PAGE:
Can a private person use the power of the state to compel you to endorse a political statement you profoundly disagree with? That is the question before the UK Supreme Court tomorrow, sitting for the first time in Northern Ireland.
It will not be framed that way. Instead it will be framed as ‘a Christian couple wanting to discriminate against a gay man in refusing to bake a cake’.
Colin and Karen McArthur own Ashers Baking Co in Belfast and are practising Christians. Gareth Lee, a gay man, placed an order with the bakery for a cake decorated with the words ‘Support gay marriage’ (which is still not lawful in Northern Ireland). Mr and Mrs McArthur refused the order because they regard gay marriage as sinful and they run a ‘Christian business’.
Lord Pannick QC summarises the issues here: ‘The Northern Ireland Court of Appeal held that Mr Lee had been unlawfully discriminated against on the ground of sexual orientation, contrary to the Equality Act (Sexual Orientation) Regulations (Northern Ireland) 2006. When a person offers goods, services or facilities to the public, for example through a shop or a hotel, the law imposes a duty not to discriminate on prohibited grounds such as race, sex, religion or sexual orientation. This has been the law in the UK (and the US) for decades, although the prohibited grounds have expanded over time.
‘The Northern Ireland Court of Appeal held that the owners of a cake shop are entitled to oppose same-sex marriage. But if they wish to operate a public business, their right to the exercise of their religion cannot take priority over the right of others not to be discriminated against on protected grounds.’
In other words, they are entitled to oppose same-sex marriage apart from the occasions when private citizens with the backing of the State demand that they do explicitly support gay marriage. When that happens, the State will threaten them with financial ruin unless they conform.
Freedom of religion is an important issue here, but what this case is really about is compelled speech. In the West, we are seeing freedom of speech under relentless attack in the academy, through ‘hate crimes’ and political correctness. But what is even worse, what is truly the death of the liberal Western values, is the creeping incidence of compelled speech: endorse my view or else. Gareth Lee says to the McArthurs: endorse gay marriage or I will litigate you through the courts to your financial ruin, and the State will back me.
The McArthurs argue that their right to freedom of expression means they cannot be required to write on the cake a slogan which they do not accept. The Northern Ireland Court of Appeal disagreed: the slogan expresses the views of the customer, not the baker. The bakery is simply providing goods to the public.
This point is, I believe, the crux of the case. Who gets to decide whether the slogan expresses the views of the customer or the baker? The courts so far have said, ‘We decide that point, that it is the customer’s view, not the baker’s’. Yet when it comes to ‘hate crimes’ it is the subjective feelings of the victims that count, not the objective views of the court. Surely if the McArthurs believe they are being compelled to express their view, they should be given the benefit of the doubt.
In fact, on this point the Court of Appeal is being profoundly dishonest, and I wonder if the intellectual powerhouses there are being somewhat snobby about the profession of cake-baking. Perhaps they just don’t believe someone can be emotionally invested in the baking of a cake, such that writing a slogan on a cake amounts to their endorsement of that view.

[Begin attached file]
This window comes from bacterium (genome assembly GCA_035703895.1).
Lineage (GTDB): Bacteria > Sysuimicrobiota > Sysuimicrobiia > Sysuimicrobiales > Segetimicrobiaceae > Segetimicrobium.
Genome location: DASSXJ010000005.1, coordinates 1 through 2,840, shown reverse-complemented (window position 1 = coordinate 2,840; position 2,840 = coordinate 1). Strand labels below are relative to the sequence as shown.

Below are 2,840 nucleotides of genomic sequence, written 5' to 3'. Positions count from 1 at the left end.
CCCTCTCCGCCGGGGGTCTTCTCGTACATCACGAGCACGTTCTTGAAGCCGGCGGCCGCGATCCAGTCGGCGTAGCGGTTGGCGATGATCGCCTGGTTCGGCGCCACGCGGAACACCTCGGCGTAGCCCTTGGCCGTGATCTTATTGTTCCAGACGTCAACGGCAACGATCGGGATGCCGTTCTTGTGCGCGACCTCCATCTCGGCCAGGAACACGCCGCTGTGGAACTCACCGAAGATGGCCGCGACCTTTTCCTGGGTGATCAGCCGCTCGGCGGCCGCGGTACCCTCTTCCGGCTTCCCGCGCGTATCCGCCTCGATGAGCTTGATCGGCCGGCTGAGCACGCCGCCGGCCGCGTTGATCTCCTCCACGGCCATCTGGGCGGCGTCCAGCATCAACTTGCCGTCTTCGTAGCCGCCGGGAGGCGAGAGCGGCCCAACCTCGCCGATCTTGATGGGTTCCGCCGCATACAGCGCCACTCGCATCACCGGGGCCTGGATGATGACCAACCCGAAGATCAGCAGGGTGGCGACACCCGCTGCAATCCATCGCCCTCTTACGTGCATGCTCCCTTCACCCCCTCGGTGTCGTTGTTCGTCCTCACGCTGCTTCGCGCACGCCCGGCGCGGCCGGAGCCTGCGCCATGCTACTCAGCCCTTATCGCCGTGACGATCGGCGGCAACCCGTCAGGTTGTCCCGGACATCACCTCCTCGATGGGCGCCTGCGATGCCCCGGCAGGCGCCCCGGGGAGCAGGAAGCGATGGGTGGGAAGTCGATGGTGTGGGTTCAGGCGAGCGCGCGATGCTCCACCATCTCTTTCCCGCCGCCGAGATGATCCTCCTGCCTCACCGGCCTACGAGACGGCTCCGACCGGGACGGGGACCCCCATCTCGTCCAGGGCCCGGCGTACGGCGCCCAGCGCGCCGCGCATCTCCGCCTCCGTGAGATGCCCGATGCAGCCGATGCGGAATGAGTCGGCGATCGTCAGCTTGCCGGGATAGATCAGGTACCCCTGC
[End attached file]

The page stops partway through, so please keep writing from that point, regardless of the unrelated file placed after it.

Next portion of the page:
This is a small cake shop, or, as they say in the US, a closely held company. It not a massive Mr Kipling factory where much of the work is done by machines.
Instead, when it comes to baking this cake, one assumes there will be a point when either the McArthurs or a supervised employee will literally have to write the slogan ‘Support gay marriage’ on it. This is speech, and to make them write this slogan is to force them to endorse something, a political idea, against their conscience.
Perhaps the courts cannot understand how personal this is to the McArthurs, and how it does indeed involve compelled speech, but it does. Therefore, to compel the McArthurs to endorse a view against their conscience is totalitarian; it is totalitarianism six ways to Sunday even if it is displayed on a delicious Victoria sponge cake. This is more death by the Equality Act rather than death by chocolate.
What the McArthurs have not done is refuse to serve a gay customer because he is gay. A straight person could have asked for this cake and their refusal would be the same. What the McArthurs have done is to refuse to use their professional skill to endorse something which they believe is profoundly wrong, namely gay marriage, and which is not currently legal in Northern Ireland.
I won’t say much about the individual, Gareth Lee, who magically picked this bakery to make this cake when he could have gone elsewhere. An amazing coincidence, you might say. I will not comment on the fact that what Lee is seeking to do is to humiliate this couple into making them endorse something they know to be wrong. Some might say that is a case of nasty bullying and a shamefully self-absorbed way to conduct your life. Some might say that seeking destroy this couple because they disagree with you is disgusting, dishonourable and immature.
As for the Supreme Court, we shall see what they decide. But if they do decide that one person can compel their neighbour into making a political statement then I look forward to all the Muslim bakers being forced to bake cakes bearing the image of Muhammad, or the Jewish baker baking a cake with the slogan ‘Israel is a terrorist State’, or a pro-choice baker baking a cake that bears the slogan Save the Eighth Amendment.
Or perhaps it is the case that all cakes are equal, but some cakes are more equal than others.